Ohka Model 43A Ko
Suicide attacker, powered by a Ne-20 turbojet engine, with folding wings, to be catapult launched from submarines
Ohka Model 43B Otsu
Suicide attacker similar to the Model 43A for catapult launching from caves
Ohka Model 53
Suicide attacker for aerotow launch, powered by a Ne-20 turbojet engine
Ohka K-1
Suicide attack training glider
Ohka Model 43 K-1 Kai Wakazakura (若桜, "Young Cherry")
Two-seat suicide attack glider trainer with flaps and retractable skid undercarriage, fitted with a single Type 4 Mark 1 Model 20 rocket motor, for limited powered flight
"Suzuka-24" (Japanese designation unknown)
Alleged interceptor version with warhead replaced by a fuel tank and two 20 mm cannon mounted on top. Supposedly employed at least twice against B-29 formations in April 1945[17]

Surviving aircraft[edit]

Yokosuka MXY7 Ohka Model 11, on display at Indian Air Force Museum, Palam, New Delhi, India
Yokosuka Ohka Model 22



On display

United Kingdom[edit]

On display

United States[edit]

On display

Replicas on display[edit]


United States[edit]

Specifications (Ohka 11)[edit]

Data from Japanese Aircraft of the Pacific War[37]

General characteristics

  • Crew: 1
  • Length: 6.066 m (19 ft 11 in)
  • Wingspan: 5.12 m (16 ft 10 in)
  • Height: 1.16 m (3 ft 10 in)
  • Wing area: 6 m2 (65 sq ft)
  • Empty weight: 440 kg (970 lb)
  • Gross weight: 2,140 kg (4,718 lb)
  • Powerplant: 3 × Type 4 Mark 1 Model 20 solid-propellant rocket motors, 2.62 kN (588 lbf) thrust each


  • Maximum speed: 648 km/h (403 mph, 350 kn) at 3,500 m (11,483 ft)
  • Never exceed speed: 926 km/h (575 mph, 500 kn) terminal dive velocity
  • Range: 37 km (23 mi, 20 nmi)
  • Wing loading: 356.7 kg/m2 (73.1 lb/sq ft)
  • Thrust/weight: 0.38

1,200 kg (2,600 lb) Ammonal warhead

See also[edit]

Aircraft of comparable role, configuration, and era

Related lists



  1. ^ "Ohka" aerospaceweb.org. Retrieved: 16 October 2010.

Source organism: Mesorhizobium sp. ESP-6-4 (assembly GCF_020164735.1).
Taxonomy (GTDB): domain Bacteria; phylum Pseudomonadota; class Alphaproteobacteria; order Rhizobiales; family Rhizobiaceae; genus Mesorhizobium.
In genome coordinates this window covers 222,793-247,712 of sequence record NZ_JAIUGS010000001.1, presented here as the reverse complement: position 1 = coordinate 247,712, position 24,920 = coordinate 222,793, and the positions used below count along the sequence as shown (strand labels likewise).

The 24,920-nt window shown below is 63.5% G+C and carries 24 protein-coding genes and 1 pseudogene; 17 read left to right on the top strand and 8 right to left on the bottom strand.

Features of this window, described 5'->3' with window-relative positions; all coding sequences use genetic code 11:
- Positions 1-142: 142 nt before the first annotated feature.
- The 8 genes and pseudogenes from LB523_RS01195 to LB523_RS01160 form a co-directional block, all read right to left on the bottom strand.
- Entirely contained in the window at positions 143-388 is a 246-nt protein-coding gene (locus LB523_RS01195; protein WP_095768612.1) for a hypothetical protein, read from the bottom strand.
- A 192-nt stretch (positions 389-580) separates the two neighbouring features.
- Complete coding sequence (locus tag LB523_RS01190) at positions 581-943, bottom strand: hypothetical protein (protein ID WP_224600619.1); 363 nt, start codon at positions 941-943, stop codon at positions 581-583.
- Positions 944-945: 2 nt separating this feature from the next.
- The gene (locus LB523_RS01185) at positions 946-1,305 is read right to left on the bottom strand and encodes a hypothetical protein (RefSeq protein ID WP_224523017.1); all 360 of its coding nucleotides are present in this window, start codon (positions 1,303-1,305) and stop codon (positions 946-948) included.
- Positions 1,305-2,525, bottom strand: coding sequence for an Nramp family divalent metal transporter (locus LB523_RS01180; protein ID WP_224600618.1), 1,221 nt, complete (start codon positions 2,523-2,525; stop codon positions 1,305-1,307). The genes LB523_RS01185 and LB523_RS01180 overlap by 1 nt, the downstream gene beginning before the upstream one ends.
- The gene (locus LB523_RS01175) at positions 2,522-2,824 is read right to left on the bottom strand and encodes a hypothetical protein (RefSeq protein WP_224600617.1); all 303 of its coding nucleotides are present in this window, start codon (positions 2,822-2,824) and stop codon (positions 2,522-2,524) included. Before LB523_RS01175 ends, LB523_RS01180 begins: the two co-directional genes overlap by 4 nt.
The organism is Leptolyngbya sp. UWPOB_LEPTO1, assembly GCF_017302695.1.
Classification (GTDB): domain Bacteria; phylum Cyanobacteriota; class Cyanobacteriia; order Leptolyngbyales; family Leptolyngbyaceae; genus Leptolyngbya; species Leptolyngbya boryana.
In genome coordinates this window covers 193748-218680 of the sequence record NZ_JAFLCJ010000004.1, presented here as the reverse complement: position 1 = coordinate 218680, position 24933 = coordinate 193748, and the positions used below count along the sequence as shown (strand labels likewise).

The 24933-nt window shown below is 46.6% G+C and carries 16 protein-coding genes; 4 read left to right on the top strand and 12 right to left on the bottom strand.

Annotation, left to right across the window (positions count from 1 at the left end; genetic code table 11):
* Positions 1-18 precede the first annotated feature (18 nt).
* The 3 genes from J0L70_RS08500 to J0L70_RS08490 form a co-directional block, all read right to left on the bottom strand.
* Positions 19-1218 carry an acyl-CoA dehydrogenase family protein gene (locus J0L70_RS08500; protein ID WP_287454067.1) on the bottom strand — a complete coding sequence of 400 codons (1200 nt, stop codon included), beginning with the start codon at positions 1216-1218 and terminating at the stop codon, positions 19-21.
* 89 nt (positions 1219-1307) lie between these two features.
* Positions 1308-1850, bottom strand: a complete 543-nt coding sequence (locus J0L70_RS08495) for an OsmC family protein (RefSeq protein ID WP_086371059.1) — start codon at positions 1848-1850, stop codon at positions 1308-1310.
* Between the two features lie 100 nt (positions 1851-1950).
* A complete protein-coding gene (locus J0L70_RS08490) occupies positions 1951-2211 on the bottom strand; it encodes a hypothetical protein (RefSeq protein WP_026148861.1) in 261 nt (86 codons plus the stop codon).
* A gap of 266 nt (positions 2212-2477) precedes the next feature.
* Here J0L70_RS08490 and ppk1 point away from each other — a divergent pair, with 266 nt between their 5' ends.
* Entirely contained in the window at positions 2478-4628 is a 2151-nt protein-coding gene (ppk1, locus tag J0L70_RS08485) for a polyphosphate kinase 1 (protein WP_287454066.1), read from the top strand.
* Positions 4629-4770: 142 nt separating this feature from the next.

2. ^ "Yokosuka MXY-7 Ohka (Baka Bombs)". public1.nhhcaws.local. Retrieved 2021-08-30.
  3. ^ a b Francillon 1979, p. 477.
  4. ^ Francillon 1979, p. 476.
  5. ^ Mikesh & Abe 1990, p. 262.
  6. ^ Francillon 1971, p. 117.
  7. ^ Francillon 1979, p. 478.
  8. ^ a b c Francillon 1979, p. 481.
  9. ^ "Yokosuka MXY7-K1 Ohka". National Museum of the US Air Force™. Retrieved 2018-02-22.
  10. ^ Francillon 1979, pp. 478, 482.
  11. ^ Zaloga 2011, p. 23.
  12. ^ Francillon 1979, pp. 441, 479.
  13. ^ Francillon 1979, p. 482.
  14. ^ Mayo, Wayland. "Japanese Suicide Weapons: The Kugisho MXY7-K1 Ohka." b-29s-over-korea.com. Retrieved: 1 August 2011.
  15. ^ a b c d Kightly, James. "Yokosuka Ohka Kamikaze Pilot." Aeroplane, Volume 39, No. 7, Issue no. 459, July 2011, pp. 30–31.
  16. ^ O'Neill 2001, p. 135.
  17. ^ Sun, Eun Ae (6 October 2017). "SENSHA: Ohka-based Interceptor Fighter". sensha-manual.blogspot.com.
  18. ^ "AIR FORCE MUSEUM". Indian Air Force. Retrieved 14 June 2020.
  19. ^ Suzuki, Toshio (11 November 2013). "Iruma: Japan's hidden aviation museum a hangar for history". Stars and Stripes. Retrieved 14 June 2020.
  20. ^ "Yokosuka MXY-7 Ohka II (BAPC 58)". Royal Navy Fleet Air Arm Museum. Retrieved 14 June 2020.
  21. ^ "Ohka kamikaze aircraft goes on display at IWM London for the first time". Imperial War Museum. Retrieved 1 September 2020.
  22. ^ "Yokosuka MXY7 Ohka". Royal Air Force Museum. Retrieved 14 June 2020.
  23. ^ Simpson, Andrew (2012). "INDIVIDUAL HISTORY [8486M]" (PDF). Royal Air Force Museum. Retrieved 14 June 2020.
  24. ^ "Japanese Piloted Bomb". Science Museum Group. Retrieved 14 June 2020.
  25. ^ Marr, Eric (30 March 2020). "The Ohka "Cherry Blossom" Aircraft". National Museum of the Marine Corps. Retrieved 14 June 2020.
  26. ^ "Flying & Static Aircraft". Planes of Fame Air Museum. Retrieved 14 June 2020.
  27. ^ "Yokosuka MXY-7 Ohka 11". Yanks Air Museum. 4 February 2017. Retrieved 14 June 2020.
  28. ^ "Kugisho MXY7 Ohka (Cherry Blossom) 22". National Air and Space Museum. Smithsonian. Retrieved 14 June 2020.
  29. ^ "Kugisho MXY7 K-2 Ohka (Cherry Blossom) 43B". National Air and Space Museum. Smithsonian Institution. Retrieved 14 June 2020.
  30. ^ "YOKOSUKA MXY7 OKHA MODEL 43 K-1 KAI". Pima Air & Space Museum. Retrieved 14 June 2020.
  31. ^ "Unique Two-Seat Yokosuka Ohka On Display at Pima Air & Space Museum". Warbird Digest. 1 November 2018. Retrieved 14 June 2020.
  32. ^ "Yokosuka MXY7-K1 Ohka". National Museum of the United States Air Force. 21 April 2015. Retrieved 14 June 2020.
  33. ^ "Yokosuka MXY-7 Ohka". National Museum of the U.S. Navy. Retrieved 14 June 2020.
  34. ^ "Yushukan" (PDF). Yasukuni Jinja. Retrieved 14 June 2020.
  35. ^ Taylan, Justin (29 June 2019). "MXY7 Model 11 Ohka (Replica)". Pacific Wrecks. Retrieved 14 June 2020.
  36. ^ "Yokosuka MXY7 Ohka". National Warplane Museum. Archived from the original on 20 December 2016. Retrieved 14 June 2020.
  37. ^ Francillon 1979, pp. 481–482.


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External links[edit]